"Shutdown that bloody computer right now! We’ve just detected it is running a cypher operation on the hard disk! Shut it down now!!" said the guy in charge of the Information Security department to somebody else on the phone just before leaving his desktop in a hurry to get the affected colleague's desktop, a few floors up from there.

Behind this situation, fortunately it is not frequent among our companies but becomes more familiar each day. There really is bad villain of the cyberspace: The dreaded ransomware.

What is ransomware?

Well, something with such a name that cannot be good, and in fact it is a member of the malware family. You can call it a virus if you like.

Now, what makes it so evil?

A ransomware locks all your information, and it does so by using a hard cypher algorithm in the background, and just after it, it removes all of it. So by the end of the process there is only encrypted files in there. It is then our friend shows, and a message pops out in our screen. This message basically tells the affected user (sometimes politer, grammatically correct or not…) that his/her information has been locked, and it shows instructions to recover it too. If you think this is going to be for free I’m so sorry to say that you are wrong. Ransomware suggests to pay an amount of money to some cyber-criminal in order to get the decryption code and unlock your information. The money asked can vary from a few hundreds of pounds until some thousands. The biggest ransom I have ever seen was 40,000.

Some brave users might think about guessing the password, but I have to say cyber criminals are not fans of the "12345" password or similar, they like to set up hard passwords with weird characters and numbers. That’s the way they like it!

"Well... I never store nothing really important in my computer… I wouldn’t pay the ransom". Maybe you wouldn’t because you only had a few photos of your last holidays in Spain with your wife and "lovely" mother-in-law. In this case I understand you wouldn’t pay for the ransom, you should even thank some cyber-criminal to help you to get rid of those photos.

But just imagine for a moment that this happens to one of your company´s computer: the ransomware has lock its local information and shared folders in other servers. All financial information of last years, all your client’s contracts… and even an important offer document you’ve been working on for the last few days. And of course the last available backup is some months old.

A ransomware is as bad as your information matters to you, and it get worse the older your backups are. Sad news is once you get infected and it blocks your information, there are few possibilities of being successful in recovering it. Even the very famous computer friend everybody has won’t have a solution. One solution could be paying the ransom, but… are you sure the cyber-criminal at the other side will be honest enough? He/she has not been honest so far, remember who wrote that piece of malicious software. I strongly recommend not to pay the ransom, because this is the best way to make ransomware developing not profitable at all, and stop the thread.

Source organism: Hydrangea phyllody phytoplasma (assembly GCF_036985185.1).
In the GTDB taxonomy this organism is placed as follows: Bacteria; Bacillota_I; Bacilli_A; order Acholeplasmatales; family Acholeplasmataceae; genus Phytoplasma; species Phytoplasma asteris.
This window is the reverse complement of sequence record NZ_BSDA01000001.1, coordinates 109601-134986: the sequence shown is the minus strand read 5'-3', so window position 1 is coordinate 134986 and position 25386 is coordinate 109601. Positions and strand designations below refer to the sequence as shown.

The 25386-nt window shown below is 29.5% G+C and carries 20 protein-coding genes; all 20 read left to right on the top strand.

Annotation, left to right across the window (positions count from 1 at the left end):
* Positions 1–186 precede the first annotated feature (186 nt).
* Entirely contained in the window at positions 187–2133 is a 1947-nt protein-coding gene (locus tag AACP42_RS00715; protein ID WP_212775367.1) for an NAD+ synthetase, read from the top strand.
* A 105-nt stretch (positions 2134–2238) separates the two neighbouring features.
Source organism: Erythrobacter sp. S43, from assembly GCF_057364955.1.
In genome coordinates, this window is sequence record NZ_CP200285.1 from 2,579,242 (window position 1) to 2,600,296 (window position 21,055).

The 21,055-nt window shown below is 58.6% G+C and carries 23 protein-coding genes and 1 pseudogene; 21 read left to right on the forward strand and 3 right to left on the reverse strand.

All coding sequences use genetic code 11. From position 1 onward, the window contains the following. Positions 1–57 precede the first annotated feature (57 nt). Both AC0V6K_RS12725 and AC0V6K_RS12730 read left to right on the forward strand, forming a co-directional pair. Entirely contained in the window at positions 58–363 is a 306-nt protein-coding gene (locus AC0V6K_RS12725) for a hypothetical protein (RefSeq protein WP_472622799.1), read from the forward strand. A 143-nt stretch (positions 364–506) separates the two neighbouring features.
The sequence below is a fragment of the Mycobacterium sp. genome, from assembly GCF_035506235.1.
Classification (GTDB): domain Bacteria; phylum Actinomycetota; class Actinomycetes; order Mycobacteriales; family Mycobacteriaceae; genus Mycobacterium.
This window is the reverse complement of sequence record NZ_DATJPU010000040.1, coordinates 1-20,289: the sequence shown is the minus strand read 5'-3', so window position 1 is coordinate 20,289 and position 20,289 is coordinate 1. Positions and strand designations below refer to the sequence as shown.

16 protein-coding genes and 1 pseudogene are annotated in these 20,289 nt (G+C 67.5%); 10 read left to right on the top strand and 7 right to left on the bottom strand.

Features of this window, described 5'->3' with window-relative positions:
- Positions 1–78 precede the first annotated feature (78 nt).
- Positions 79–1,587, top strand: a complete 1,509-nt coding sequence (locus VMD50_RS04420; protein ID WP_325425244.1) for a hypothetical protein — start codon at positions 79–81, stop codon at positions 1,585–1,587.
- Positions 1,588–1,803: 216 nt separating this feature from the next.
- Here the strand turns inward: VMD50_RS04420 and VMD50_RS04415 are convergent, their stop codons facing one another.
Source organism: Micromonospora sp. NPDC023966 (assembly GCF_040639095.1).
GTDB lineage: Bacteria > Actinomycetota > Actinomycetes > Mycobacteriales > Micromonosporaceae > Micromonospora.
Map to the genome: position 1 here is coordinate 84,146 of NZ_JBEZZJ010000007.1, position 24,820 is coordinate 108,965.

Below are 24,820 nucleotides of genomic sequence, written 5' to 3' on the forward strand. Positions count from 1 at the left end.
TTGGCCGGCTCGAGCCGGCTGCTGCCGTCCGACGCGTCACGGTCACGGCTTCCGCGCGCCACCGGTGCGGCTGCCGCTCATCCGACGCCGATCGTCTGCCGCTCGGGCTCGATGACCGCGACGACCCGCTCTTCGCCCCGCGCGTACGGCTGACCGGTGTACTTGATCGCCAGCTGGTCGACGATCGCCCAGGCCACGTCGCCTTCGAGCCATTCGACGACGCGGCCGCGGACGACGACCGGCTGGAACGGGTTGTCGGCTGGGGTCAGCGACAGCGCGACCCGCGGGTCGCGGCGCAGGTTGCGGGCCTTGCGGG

The best solution to fight ransomware is to prevent it to be loaded in your machine, so what can you do to avoid a ransomware infection?

  • Backup your data, and keep it in a separate external hard disk that will be connected to your computer only when it’s necessary.
  • Show hidden file extensions: Some of the malware use this to camouflage executable files as innocent ones, for example.PDF.EXE.
  • Pay attention to those executable files arrive to your inbox. If you doubt just do not open them.
  • A good antivirus or security suite can help to detect them and prevent from execution.
  • If you suspect your computer could be infected and is encrypting your files, turn it off quickly as you can.

Ok, you just turn off your computer as you think it was encrypting, what can you do? Boot your computer with a Linux Live CD to access to your information in your Windows partition. Then you can do a backup if the files are still there. Once you finish this, you can boot up your computer into the Windows partition, and try to remove the malware with a proper antivirus. If it doesn’t remove it completely, you still have the last option: reinstall your operating system from scratch.

The first software known as ransomware is "AIDS Trojan", also known as "PC Cyborg" first appeared in 1989. It was the first to claim US$189 to "PC Cyborg Corporation", managed by Joseph Popp, to unlock the system. After problems with justice he promised to donate all profits from this malware to fund AIDS research. Many examples of "crypto viral extortion" have come later. On the last years there are some famous names: Reveton, CryptoLocker, Cryptowall and Onion are just a few examples. Just one of these would make me write a full article about it, but at the moment just keep those names in mind, and protect your devices to prevent them to get into your system.

Keep it secure!